Style Invitational Week 1079: Little riddle rhymes; and the winning car

Cyclops eyedrops, of course. (Bob Staake for The Washington Post)
Pat Myers 'Style Invitational Week 1079: Little riddle rhymes; and the winning car
July 3 at 2:44 PM

*Q. What medication can last twice as long?
A. Cyclops eyedrops. *(Sue Lin Chong)

*Q. I was in a coma — how did “Survivor” turn out, anyway?
A. Shrewd rude nude dude out-IQ’d multitude. *(David Genser)

*Q. What do users of Viagra hope for?
Never-fail-ya genitalia.* (Sue Lin Chong)

It doesn’t SAY it’s Martha Stewart as the salt shaker, attached via
magnet to Puppy Pepper; the set is this week’s second prize. (Pat Myers)

Given the multitudinous lists of rules for some recent contests, this
week’s couldn’t be simpler: It’s one that we’ve done just once before
(in this form, anyway), 14 years ago in Week 365. *This week: Ask a
question and answer it with a rhyme,* as in the examples above from
2000. You may rhyme more than two words, but they all have to be the
same rhyme. Loser Matt Monitto says his family used to play a similar
game called Inky Pinky, but we’re guessing that Matt’s family didn’t use
the edgy, sometimes highbrow, often topical rhymes that tend to get
Invite ink (and did so last time). You can see all the Week 365 winners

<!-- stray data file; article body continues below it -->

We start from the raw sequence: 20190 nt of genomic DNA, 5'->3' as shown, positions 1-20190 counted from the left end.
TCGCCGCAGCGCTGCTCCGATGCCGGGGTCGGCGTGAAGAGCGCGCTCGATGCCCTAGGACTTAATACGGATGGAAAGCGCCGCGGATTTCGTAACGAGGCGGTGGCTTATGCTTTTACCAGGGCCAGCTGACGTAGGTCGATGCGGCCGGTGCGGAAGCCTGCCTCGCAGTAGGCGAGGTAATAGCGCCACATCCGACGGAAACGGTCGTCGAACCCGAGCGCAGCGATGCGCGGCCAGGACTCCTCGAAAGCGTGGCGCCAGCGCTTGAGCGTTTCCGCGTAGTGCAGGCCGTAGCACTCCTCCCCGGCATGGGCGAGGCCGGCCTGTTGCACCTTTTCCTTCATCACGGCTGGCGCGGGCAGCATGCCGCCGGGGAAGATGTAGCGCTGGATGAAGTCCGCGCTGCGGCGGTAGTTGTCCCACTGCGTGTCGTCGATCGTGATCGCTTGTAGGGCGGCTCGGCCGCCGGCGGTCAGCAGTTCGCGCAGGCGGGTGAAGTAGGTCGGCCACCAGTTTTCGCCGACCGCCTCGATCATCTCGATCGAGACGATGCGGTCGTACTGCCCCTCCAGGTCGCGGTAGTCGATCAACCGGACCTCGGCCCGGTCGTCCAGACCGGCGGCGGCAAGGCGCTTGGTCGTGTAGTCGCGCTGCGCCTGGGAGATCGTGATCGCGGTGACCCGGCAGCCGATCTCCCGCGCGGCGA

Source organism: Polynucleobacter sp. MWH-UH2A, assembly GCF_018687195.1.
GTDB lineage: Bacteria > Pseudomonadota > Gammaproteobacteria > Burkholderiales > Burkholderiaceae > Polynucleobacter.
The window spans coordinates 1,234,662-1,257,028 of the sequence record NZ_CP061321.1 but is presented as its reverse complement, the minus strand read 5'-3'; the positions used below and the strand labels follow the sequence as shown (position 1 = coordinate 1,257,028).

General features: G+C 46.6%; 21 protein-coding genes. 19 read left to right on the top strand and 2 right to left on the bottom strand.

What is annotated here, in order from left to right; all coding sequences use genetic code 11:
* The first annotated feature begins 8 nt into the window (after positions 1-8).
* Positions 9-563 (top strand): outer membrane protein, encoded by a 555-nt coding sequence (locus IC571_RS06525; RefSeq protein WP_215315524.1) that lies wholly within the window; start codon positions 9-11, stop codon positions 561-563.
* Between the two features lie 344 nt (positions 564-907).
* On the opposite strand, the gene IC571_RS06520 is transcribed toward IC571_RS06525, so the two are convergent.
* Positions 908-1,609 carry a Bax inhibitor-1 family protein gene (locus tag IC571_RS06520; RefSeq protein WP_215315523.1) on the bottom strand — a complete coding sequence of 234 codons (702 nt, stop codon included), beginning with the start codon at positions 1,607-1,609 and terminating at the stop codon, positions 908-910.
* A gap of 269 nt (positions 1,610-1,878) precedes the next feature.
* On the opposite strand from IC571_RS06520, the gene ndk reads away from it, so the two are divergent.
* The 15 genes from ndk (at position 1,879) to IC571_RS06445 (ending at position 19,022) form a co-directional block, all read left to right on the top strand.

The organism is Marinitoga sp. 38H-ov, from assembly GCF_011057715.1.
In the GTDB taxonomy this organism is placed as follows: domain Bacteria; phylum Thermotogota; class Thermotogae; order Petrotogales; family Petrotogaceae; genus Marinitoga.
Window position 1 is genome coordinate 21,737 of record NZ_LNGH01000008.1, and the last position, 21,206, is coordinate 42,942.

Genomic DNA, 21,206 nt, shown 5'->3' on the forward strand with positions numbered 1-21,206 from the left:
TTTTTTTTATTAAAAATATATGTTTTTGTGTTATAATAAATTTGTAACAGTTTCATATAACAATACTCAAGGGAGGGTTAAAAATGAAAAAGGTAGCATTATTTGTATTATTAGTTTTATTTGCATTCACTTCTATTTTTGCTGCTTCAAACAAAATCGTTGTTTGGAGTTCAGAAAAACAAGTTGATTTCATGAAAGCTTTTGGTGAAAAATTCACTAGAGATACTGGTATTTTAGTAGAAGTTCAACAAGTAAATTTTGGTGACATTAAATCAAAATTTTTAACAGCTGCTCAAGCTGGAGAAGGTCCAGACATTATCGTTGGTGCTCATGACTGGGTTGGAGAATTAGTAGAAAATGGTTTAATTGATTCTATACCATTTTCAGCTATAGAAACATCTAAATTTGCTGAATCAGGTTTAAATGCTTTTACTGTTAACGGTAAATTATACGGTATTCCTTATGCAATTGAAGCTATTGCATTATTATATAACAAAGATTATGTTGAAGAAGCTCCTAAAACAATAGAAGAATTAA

at (scroll down past that
week’s new contest).

Note that while the Empress has her standards on what counts as a rhyme
— we’re using the classic “perfect rhymes” — she will do her best to
accept that not everyone pronounces vowels the way they’re spoken in her
native Philadelphia, that “berry” and “marry” more or less rhyme in less
enlightened dialects, for example. And today’s headline? While the /tt/
and /dd/ of “little” and “riddle” are pronounced very differently in
Britain, in American English the /tt/ in “little” is what’s called the
“American flap” — closer
to a D than a T — and close enough for us.

Winner gets the Inkin’ Memorial
the Lincoln statue bobblehead that is the official Style Invitational
trophy. Second place receives a fabulous addition to any formal dinner
table: a set of little ceramic salt and pepper shakers, of a lady and a
dog; there’s a
tiny magnet on the muzzle of the dog, and another on the backside of the
lady. Donated by 243-time Loser Dave Prevar.

*Other runners-up *win their choice of a yearned-for Loser Mug
or the ardently
desired “Whole Fools” Grossery Bag.
mentions get a lusted-after Loser magnet, either the Po’ Wit Laureate

or Puns of Steel.
Offenders receive a smelly tree-shaped air “freshener” (FirStink

for their first ink). E-mail entries to /
/ or, if you were born in the 19th century,
fax to 202-334-4312. Deadline is Monday, July 14; results published Aug.
3 (online July 31). No more than 25 entries per entrant per contest.